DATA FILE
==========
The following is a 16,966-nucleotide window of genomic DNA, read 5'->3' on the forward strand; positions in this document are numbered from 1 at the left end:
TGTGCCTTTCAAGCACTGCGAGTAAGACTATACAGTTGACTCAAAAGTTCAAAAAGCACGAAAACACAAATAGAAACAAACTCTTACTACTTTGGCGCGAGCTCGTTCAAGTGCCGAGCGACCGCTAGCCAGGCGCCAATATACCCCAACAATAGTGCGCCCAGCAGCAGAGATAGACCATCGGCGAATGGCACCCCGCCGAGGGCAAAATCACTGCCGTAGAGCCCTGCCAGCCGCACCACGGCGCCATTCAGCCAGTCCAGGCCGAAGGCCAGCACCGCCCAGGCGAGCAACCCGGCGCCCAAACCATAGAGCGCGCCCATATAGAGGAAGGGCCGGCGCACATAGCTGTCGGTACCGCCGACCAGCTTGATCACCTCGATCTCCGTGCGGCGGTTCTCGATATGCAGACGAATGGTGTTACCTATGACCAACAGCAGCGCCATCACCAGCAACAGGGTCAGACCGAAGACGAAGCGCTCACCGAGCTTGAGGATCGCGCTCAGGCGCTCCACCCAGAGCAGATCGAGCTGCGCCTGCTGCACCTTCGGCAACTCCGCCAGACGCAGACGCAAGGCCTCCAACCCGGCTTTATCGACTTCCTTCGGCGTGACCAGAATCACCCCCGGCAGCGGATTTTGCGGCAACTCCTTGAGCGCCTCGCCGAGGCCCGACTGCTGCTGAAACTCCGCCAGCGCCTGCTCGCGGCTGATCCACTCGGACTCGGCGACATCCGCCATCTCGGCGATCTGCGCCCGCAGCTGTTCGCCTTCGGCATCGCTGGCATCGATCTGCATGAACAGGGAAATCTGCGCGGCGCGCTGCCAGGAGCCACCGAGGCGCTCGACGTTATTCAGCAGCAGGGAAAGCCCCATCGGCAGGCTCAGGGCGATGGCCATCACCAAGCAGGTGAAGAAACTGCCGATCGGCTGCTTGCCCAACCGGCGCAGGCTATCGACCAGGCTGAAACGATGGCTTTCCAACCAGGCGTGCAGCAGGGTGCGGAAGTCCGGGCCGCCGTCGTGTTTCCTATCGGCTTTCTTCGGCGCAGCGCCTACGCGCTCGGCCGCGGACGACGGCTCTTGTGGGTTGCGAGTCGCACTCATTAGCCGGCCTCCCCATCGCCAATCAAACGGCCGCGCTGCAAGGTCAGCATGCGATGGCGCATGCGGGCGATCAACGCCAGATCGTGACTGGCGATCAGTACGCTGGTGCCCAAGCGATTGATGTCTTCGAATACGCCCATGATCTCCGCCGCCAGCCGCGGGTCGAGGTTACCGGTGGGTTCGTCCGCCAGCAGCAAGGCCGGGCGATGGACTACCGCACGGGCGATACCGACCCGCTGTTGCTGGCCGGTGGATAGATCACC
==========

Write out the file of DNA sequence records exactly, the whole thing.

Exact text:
The following is a 16,966-nucleotide window of genomic DNA, read 5'->3' on the forward strand; positions in this document are numbered from 1 at the left end:
TGTGCCTTTCAAGCACTGCGAGTAAGACTATACAGTTGACTCAAAAGTTCAAAAAGCACGAAAACACAAATAGAAACAAACTCTTACTACTTTGGCGCGAGCTCGTTCAAGTGCCGAGCGACCGCTAGCCAGGCGCCAATATACCCCAACAATAGTGCGCCCAGCAGCAGAGATAGACCATCGGCGAATGGCACCCCGCCGAGGGCAAAATCACTGCCGTAGAGCCCTGCCAGCCGCACCACGGCGCCATTCAGCCAGTCCAGGCCGAAGGCCAGCACCGCCCAGGCGAGCAACCCGGCGCCCAAACCATAGAGCGCGCCCATATAGAGGAAGGGCCGGCGCACATAGCTGTCGGTACCGCCGACCAGCTTGATCACCTCGATCTCCGTGCGGCGGTTCTCGATATGCAGACGAATGGTGTTACCTATGACCAACAGCAGCGCCATCACCAGCAACAGGGTCAGACCGAAGACGAAGCGCTCACCGAGCTTGAGGATCGCGCTCAGGCGCTCCACCCAGAGCAGATCGAGCTGCGCCTGCTGCACCTTCGGCAACTCCGCCAGACGCAGACGCAAGGCCTCCAACCCGGCTTTATCGACTTCCTTCGGCGTGACCAGAATCACCCCCGGCAGCGGATTTTGCGGCAACTCCTTGAGCGCCTCGCCGAGGCCCGACTGCTGCTGAAACTCCGCCAGCGCCTGCTCGCGGCTGATCCACTCGGACTCGGCGACATCCGCCATCTCGGCGATCTGCGCCCGCAGCTGTTCGCCTTCGGCATCGCTGGCATCGATCTGCATGAACAGGGAAATCTGCGCGGCGCGCTGCCAGGAGCCACCGAGGCGCTCGACGTTATTCAGCAGCAGGGAAAGCCCCATCGGCAGGCTCAGGGCGATGGCCATCACCAAGCAGGTGAAGAAACTGCCGATCGGCTGCTTGCCCAACCGGCGCAGGCTATCGACCAGGCTGAAACGATGGCTTTCCAACCAGGCGTGCAGCAGGGTGCGGAAGTCCGGGCCGCCGTCGTGTTTCCTATCGGCTTTCTTCGGCGCAGCGCCTACGCGCTCGGCCGCGGACGACGGCTCTTGTGGGTTGCGAGTCGCACTCATTAGCCGGCCTCCCCATCGCCAATCAAACGGCCGCGCTGCAAGGTCAGCATGCGATGGCGCATGCGGGCGATCAACGCCAGATCGTGACTGGCGATCAGTACGCTGGTGCCCAAGCGATTGATGTCTTCGAATACGCCCATGATCTCCGCCGCCAGCCGCGGGTCGAGGTTACCGGTGGGTTCGTCCGCCAGCAGCAAGGCCGGGCGATGGACTACCGCACGGGCGATACCGACCCGCTGTTGCTGGCCGGTGGATAGATCACC